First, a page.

This article was contributed by Carolyn Duby, the Solutions Architect and Cyber Security Lead at Cloudera.
Gartner anticipates an estimated 300 percent growth in connected devices by 2020 sparked by faster 5G networks bringing an explosion of inexpensive, connected devices.
While this explosion in connected devices enables new and more innovative applications and capabilities to improve constituent service and experience, all these new applications and connections also broaden the network attack surface. This increases the risk of data breaches and cyberattacks, especially for government agencies, which face an increasingly large and sophisticated threat landscape.
Agency security operations and teams are already short-staffed and struggling with alert fatigue. Too many security tools, too many alerts – and not enough context or staff resources for investigations.
Security professionals need new ways to find the right data and prioritize alerts for appropriate investigation. And perhaps the greatest challenge of all – identifying and preventing Advanced Persistent Threats (APTs) – one of the most insidious cyber threats in technology today.
Once intruders get into a system, they may lurk for months or even years before they strike. The results can have devastating consequences, including large-scale theft of constituent data, government secrets, intellectual property (IP), personally identifiable information (PII), or other sensitive data.
So it should come as no surprise to anyone that cybersecurity has become an urgent topic of conversation for organizations across the entire government, and a priority investment among most IT departments. And for good reason: theft, fraud, lost intellectual property are a persistent threat. Reputational damage alone can even kill a business outright.
As a result, organizations are looking for new ways to detect and investigate cyber threats. And today’s advanced artificial intelligence (AI) and machine learning (ML) technologies could play a role in making threat investigation easier, more intuitive, and more effective.
Harnessing the power of AI for security
A new generation of advanced cybersecurity platforms leverages the power of AI to increase security operations efficiency by weaving security point solutions together into a common repository and identifying the most important alerts – all the way from the Edge to AI.
These platforms collect and move, prepare, prioritize, and organize security data in real-time, at scale, enabling users to store, visualize, and train models on years of security data. This allows users to spot the hidden threats or improve on traditional rules in changing environments. But ML is about more than just new behavior models for detection.
Embed ML in processes can augment people with timely, actionable insights so they can focus on the right risks while machines do the busy-work. Their fast transition from the lab to production enables users to meet fast-evolving threats and discoveries. They even allow users to address their challenges related to limited or poorly categorized data.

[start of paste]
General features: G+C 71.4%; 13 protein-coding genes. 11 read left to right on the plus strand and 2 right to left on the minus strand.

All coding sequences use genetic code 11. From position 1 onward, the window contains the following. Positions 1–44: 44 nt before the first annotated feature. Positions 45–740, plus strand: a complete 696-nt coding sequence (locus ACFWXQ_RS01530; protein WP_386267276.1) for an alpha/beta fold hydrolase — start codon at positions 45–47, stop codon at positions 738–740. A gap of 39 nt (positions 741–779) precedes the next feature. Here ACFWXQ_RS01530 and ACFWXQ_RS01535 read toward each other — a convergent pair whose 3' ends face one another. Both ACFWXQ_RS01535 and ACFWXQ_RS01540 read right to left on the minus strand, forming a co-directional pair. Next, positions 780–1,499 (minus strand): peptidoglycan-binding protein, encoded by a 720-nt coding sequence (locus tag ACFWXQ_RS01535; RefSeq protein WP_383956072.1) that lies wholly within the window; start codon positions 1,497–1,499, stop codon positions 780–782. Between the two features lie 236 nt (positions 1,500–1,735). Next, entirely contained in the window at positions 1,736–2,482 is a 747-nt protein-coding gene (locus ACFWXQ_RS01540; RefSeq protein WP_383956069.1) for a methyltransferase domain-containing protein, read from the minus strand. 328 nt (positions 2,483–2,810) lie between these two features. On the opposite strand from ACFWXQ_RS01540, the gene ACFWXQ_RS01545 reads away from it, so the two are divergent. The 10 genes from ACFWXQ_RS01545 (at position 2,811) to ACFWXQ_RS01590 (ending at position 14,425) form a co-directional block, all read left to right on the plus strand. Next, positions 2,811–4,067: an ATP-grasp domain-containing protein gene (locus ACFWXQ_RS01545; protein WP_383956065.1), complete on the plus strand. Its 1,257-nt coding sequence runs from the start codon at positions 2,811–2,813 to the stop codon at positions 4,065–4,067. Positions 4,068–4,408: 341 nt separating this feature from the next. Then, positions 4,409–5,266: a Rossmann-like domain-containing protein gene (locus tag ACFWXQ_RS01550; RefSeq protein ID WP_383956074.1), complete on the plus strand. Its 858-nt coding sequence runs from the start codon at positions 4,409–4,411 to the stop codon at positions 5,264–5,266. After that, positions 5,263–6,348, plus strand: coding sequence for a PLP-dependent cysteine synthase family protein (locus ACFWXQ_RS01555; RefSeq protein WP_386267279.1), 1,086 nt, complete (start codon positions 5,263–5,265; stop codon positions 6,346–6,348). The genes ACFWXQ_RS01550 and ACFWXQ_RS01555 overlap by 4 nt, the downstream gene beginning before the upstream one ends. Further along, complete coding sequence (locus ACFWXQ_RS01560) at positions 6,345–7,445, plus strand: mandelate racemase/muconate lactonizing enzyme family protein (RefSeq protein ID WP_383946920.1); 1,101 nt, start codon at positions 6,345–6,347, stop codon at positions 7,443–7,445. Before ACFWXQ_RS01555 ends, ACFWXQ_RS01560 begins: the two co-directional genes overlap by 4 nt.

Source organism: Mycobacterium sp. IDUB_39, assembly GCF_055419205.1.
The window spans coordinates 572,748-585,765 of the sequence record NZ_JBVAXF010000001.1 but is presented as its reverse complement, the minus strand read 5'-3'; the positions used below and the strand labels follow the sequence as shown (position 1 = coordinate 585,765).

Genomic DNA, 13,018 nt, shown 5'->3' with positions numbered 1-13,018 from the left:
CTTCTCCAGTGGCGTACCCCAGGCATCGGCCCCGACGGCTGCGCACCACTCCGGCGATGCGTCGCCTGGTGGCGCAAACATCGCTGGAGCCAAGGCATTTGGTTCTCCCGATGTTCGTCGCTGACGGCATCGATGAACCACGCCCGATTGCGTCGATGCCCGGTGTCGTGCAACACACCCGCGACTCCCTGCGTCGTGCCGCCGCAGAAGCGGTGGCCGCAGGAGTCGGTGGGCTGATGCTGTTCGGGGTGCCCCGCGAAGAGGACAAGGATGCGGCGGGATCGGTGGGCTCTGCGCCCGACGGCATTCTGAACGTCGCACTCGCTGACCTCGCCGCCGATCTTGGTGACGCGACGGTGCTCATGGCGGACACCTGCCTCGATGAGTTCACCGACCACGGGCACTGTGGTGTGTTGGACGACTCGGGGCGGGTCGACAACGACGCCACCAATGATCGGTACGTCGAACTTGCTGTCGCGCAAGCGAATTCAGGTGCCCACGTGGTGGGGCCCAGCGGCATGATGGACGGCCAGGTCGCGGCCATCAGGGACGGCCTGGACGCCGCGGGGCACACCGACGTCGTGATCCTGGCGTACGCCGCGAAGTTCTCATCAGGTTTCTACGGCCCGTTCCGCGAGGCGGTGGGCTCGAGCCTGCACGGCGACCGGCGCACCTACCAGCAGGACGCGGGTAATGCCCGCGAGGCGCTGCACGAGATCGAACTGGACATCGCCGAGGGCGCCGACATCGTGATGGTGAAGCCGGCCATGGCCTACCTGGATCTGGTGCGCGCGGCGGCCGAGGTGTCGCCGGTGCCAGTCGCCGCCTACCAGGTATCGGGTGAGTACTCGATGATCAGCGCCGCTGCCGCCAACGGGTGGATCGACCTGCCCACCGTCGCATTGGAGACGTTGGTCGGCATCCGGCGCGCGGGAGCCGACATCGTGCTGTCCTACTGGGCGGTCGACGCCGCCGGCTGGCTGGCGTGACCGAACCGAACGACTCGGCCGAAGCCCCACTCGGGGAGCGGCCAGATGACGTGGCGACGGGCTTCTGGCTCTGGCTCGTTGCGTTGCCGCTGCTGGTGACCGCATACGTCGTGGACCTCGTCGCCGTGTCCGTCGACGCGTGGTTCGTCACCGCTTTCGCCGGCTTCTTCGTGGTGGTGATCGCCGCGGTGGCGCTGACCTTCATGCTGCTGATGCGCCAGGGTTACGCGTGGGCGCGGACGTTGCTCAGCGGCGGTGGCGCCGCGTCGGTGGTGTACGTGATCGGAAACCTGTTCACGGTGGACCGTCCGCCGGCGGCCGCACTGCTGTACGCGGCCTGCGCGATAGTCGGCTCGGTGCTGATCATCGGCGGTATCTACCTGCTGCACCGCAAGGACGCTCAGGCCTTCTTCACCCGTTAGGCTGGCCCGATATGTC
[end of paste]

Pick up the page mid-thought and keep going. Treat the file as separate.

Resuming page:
But what should a government agency be looking for in a next-generation cybersecurity platform? Here are three characteristics that ensure an advanced cybersecurity platform is capable of meeting the rigorous security risks and challenges facing government agencies:
Offers real-time data ingestion. If data isn’t being moved and processed in real-time, it becomes increasingly difficult to respond rapidly and minimize the impact of cyber incidents.
Has scalability baked-in. Storing longer context of data and new types of high-volume security data can be increasingly expensive or potentially exceed legacy tool ingestion limits. For example, storing DNS, netflow, packet, and IoT captures can quickly tax an agency’s infrastructure. This is why it’s essential that the cybersecurity platform that an agency chooses be scalable and cost-effective.
Is open-source, extensible, and configurable. Government agencies are inherently resistant to vendor lock-in and want to keep their security data unlocked. The cybersecurity platform that an agency chooses should offer flexibility to control how security data is organized, retained, and accessed and give users the ability to use their favorite visualization and analytics tools to explore and build custom dashboards.
Utilizing machine learning and artificial intelligence for advancing the detection of cyber threats is a hot topic across state, local, and federal governments and agencies. And for very good reasons. The benefits are real, and the threats are relentless and sophisticated. If agencies are going to tackle the challenges of an increasingly connected world, their cybersecurity platforms are going to have to get smarter.
For additional information on how to leverage advanced ML and AI technologies in threat detection and investigation, click HERE to watch complimentary Webinar, “Detect, Respond, Comply: Cybersecurity at Scale.” Or, click HERE to download the complimentary whitepaper, “Enhanced Cyber Readiness.”